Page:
Real estate investments in retail typically have a good track record in terms of their risk-return ratio. Altera’s retail fund has also performed well.

We do identify key differences between different segments in the retail market:

  • Convenience shopping concerns spending on essential products, such as food, household goods, beauty & health products and textiles.
  • Comparison shopping is increasingly becoming a combination of buying new things and leisure time: a day out shopping in the city, with a strong emphasis on fashion.
  • Specialty shopping is mainly about the “large purchases”, such as furniture, kitchens, bathrooms, cars, or spending on DIY and garden products.

Convenience shopping

Convenience shopping spending is much less sensitive to changes in economic cycles and consumer confidence. Moreover, this type of spending is less sensitive to the success of online shopping. Local shopping centres also serve a strong socio-cultural function: there are multiple reasons why consumers visit shopping centres on a weekly basis. Convenience shopping centres are well-positioned especially now that the country’s population is aging.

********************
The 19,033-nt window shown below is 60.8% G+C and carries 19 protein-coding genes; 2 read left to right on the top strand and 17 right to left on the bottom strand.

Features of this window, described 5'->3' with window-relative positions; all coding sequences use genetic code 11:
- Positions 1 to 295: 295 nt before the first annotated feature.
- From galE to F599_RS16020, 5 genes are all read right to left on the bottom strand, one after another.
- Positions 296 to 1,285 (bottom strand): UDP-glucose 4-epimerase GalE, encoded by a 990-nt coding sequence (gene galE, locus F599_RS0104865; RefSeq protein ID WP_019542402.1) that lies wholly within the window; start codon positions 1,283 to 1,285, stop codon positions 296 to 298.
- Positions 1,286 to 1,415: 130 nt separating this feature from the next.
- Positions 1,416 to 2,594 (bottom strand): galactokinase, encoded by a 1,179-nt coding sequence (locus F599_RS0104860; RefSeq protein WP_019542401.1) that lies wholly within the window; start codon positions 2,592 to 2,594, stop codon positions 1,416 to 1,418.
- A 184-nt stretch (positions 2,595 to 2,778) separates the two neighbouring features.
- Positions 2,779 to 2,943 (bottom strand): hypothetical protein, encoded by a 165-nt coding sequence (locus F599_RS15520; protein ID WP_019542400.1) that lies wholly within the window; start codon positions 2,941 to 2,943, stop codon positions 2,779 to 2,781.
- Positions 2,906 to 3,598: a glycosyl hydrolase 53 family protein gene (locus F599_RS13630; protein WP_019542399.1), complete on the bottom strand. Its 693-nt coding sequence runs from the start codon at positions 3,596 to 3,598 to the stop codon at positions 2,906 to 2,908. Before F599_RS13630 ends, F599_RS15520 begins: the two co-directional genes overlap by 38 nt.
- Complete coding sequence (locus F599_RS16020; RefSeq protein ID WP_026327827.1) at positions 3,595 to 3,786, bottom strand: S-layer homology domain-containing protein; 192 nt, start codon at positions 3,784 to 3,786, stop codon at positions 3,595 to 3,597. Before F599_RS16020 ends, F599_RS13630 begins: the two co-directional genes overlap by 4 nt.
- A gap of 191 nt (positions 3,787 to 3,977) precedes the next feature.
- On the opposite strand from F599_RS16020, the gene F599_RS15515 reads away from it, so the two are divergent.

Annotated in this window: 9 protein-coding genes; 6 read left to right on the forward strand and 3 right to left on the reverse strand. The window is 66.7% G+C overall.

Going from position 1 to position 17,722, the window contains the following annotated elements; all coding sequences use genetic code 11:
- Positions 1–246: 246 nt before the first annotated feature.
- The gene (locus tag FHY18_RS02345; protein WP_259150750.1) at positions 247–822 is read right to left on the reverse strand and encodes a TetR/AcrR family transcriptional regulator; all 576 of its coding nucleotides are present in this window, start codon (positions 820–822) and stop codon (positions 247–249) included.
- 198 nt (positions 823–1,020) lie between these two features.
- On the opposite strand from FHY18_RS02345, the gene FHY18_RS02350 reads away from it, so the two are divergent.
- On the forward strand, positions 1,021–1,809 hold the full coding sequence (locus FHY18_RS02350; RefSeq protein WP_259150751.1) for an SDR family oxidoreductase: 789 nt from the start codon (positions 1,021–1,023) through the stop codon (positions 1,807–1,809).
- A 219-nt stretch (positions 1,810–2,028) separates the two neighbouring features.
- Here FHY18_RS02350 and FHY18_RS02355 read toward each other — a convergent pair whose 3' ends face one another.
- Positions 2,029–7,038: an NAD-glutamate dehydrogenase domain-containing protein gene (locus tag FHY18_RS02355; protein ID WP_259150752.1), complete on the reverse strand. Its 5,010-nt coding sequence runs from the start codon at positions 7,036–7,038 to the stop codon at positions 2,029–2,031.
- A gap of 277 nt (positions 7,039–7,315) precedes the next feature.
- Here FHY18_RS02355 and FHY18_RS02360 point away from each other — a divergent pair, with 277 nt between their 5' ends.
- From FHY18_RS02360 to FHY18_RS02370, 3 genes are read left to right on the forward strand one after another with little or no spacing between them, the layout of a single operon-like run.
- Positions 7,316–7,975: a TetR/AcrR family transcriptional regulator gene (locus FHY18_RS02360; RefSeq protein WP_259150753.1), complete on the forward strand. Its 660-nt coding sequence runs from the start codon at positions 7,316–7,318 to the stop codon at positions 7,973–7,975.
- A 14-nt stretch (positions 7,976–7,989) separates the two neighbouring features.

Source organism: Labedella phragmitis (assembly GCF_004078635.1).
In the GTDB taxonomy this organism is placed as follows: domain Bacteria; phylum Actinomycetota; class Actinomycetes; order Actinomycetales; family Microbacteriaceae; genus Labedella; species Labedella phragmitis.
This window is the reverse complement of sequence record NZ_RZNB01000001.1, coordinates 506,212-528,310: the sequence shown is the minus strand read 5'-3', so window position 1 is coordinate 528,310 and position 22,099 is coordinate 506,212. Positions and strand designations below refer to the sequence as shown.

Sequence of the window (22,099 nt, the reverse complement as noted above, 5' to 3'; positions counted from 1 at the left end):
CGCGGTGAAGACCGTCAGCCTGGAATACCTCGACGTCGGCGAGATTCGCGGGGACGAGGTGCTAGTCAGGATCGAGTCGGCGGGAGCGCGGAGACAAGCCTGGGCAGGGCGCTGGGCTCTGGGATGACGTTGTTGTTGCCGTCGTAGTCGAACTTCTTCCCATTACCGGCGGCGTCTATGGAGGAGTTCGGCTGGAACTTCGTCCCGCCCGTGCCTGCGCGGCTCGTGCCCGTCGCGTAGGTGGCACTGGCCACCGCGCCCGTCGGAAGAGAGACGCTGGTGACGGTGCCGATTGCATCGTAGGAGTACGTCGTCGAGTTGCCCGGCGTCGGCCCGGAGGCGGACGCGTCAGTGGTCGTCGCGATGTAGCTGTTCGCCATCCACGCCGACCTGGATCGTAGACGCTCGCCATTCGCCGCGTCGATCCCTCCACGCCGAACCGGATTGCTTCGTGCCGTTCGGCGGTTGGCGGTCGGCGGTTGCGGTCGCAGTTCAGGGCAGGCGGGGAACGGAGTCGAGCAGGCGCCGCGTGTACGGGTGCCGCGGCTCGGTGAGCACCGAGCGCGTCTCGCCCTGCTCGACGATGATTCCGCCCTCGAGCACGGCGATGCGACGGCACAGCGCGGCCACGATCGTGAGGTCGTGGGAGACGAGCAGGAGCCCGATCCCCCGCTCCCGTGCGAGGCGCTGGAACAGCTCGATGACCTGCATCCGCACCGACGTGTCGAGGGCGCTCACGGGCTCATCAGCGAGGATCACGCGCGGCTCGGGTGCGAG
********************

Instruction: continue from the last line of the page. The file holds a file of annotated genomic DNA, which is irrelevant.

Comparative shopping

For comparative shopping, we see a dichotomy in the Dutch market. Not all inner-city shopping areas are equally appealing to consumers and some may be avoided for this reason. There are some excellent inner-city shopping areas that appeal to consumers in terms of the combination of restaurants, bars, cultural activities and shopping, but this does not apply to all inner-city shopping areas in the Netherlands. This also does not necessarily apply to the large, developed shopping centres: those may be appealing, but they are relatively limited in number.  Online shopping also affects spending at large retail centres.

Specialty shopping

Spending in specialty or targeted shopping is sensitive to changes in economic cycles and consumer preferences. Online shopping also affects spending at large retail centres. Outlet centres in the Netherlands are few and far between, and are in a separate category. Their success varies.


  • Focus on food and convenience (convenience shopping)
  • geographical focus on urban areas with shopping centres with demographic potential, appropriate for the catchment area
  • active location management aimed at the satisfaction of tenants and consumers
  • More experience, comfort and convenience
  • Sustainability & ESG: the vibrant social heart of every neighbourhood and urban district

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